When we heard the other day that Watson v. Philip Morris had been handed down, we weren’t expecting miracles. Watson was one of those cases that you can pretty well tell what’s going to happen from the oral argument – and the oral argument hadn’t given those of us who live on the right side of the “v.” much to cheer about. And so it turned out to be. The defendants got skunked, 9-zip.
Now that we’ve read it, here’s our mea culpa – we did it. The Court all but came out and said that we’re responsible for the result being what it was. By “we,” we mean prescription drug and medical device defendants. The Court knew what we’d do with an affirmance. At the end of the opinion, the Court stated:
We are left with the FTC’s detailed rules about advertising, specifications for testing, requirements about reporting results, and the like. This sounds to us like regulation, not delegation. If there is a difference between this kind of regulation and, say, that of Food and Drug Administration regulation of prescription drug marketing and advertising (which also involve testing requirements), that difference is one of degree, not kind.
2007 WL 1660910, at *11 (emphasis added).
That’s us – the folks regulated by the FDA. As big as tobacco litigation can sometimes get (something we’re both personally familiar with), that’s a minuscule number of cases compared with the amount of state-court litigation involving products that the FDA regulates. The Court knew – and if they didn’t, plaintiff-oriented amici certainly told them – that recognizing federal officer subject matter jurisdiction based upon the Federal Trade Commission’s superintendence of the tobacco companies would mean that FDA-regulated defendants could make many of the same jurisdictional arguments.
They were right. We would have. In fact, we already were. C’est la vie. It was worth the shot – long though it was – to get our clients out of the Madison and Miller Counties, the Valleys, and the “Banks” of this country where it’s difficult if not impossible to get a fair trial. For why that is, see this discussion of judicial hellholes.
The question now becomes, after Watson, is there anything left? Are there any circumstances under which an FDA-regulated manufacturer might be able to assert federal question jurisdiction based upon its being a federal officer of some sort? Well, were sad to say that there’s not much. The Supreme Court made sure to close as many doors as it could.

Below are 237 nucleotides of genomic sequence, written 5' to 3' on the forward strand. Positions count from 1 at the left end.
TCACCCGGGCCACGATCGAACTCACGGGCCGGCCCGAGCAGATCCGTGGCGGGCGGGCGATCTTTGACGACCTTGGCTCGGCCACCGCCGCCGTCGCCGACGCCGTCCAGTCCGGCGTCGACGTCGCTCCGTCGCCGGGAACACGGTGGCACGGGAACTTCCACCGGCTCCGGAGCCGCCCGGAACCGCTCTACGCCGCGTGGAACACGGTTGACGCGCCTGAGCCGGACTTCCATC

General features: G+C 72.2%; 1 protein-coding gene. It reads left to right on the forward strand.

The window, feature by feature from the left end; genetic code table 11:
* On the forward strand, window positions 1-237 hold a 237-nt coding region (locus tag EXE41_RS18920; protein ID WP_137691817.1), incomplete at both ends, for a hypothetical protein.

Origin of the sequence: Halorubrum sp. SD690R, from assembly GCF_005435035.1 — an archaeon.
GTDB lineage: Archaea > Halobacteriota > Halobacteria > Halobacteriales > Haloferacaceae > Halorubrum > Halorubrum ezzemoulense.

The purpose of statute is to protect what the government itself does. “[T]he removal statute’s ‘basic’ purpose is to protect the Federal Government from the interference with its ‘operations.’” 2007 WL 1660910, at *6. In and of itself, that’s not all that bad a holding. After all the Court had previously held fraud on the FDA claims preempted on the same grounds – because they interfere with FDA operations. Buckman Co. v. Plaintiffs’ Legal Committee, 531 U.S. 341, 351 (2001) (the “incentive to submit a deluge of information that the Administration neither wants nor needs [would] result in additional burdens on the FDA’s evaluation of an application”). As we’ve already discussed here, despite Buckman, plaintiffs remain addicted to these sorts of arguments, and all too many courts still act as enablers of that addiction.
So there has to be more than just statutory purpose at work, and there is. The primary obstacle lies in the character of a “federal officer.” The Court said over and over that mere “regulation” wasn’t enough – there needs to be “affirmative” assistance provided to the government:
- “a private person acts as an assistant to a federal official in helping that official to enforce federal law,” 2007 WL 1660910, at *6.
- “the statute authorize[s] removal by private parties only if they were authorized to act with or for federal officers or agents in affirmatively executing duties under federal law.” Id.
- “the private person’s ‘acting under’ must involve an effort to assist, or to help carry out, the duties or tasks of the federal superior.” Id. at *7.
- “differences in the degree of regulatory detail or supervision cannot by themselves transform. . .regulatory compliance into the kind of assistance that might bring [the case] within the scope of the statutory phrase “acting under.” Id. at *11.
Conversely, the Court took pains to point out that regulation, no matter how complicated or intrusive, isn’t going to be enough:
When a company subject to a regulatory order (even a highly complex order) complies with the order, it does not ordinarily create a significant risk of state-court “prejudice”. . . . [A] highly regulated firm cannot find a statutory basis for removal in the fact of federal regulation alone. . . . And that is so even if the regulation is highly detailed and even if the private firm’s activities are highly supervised and monitored.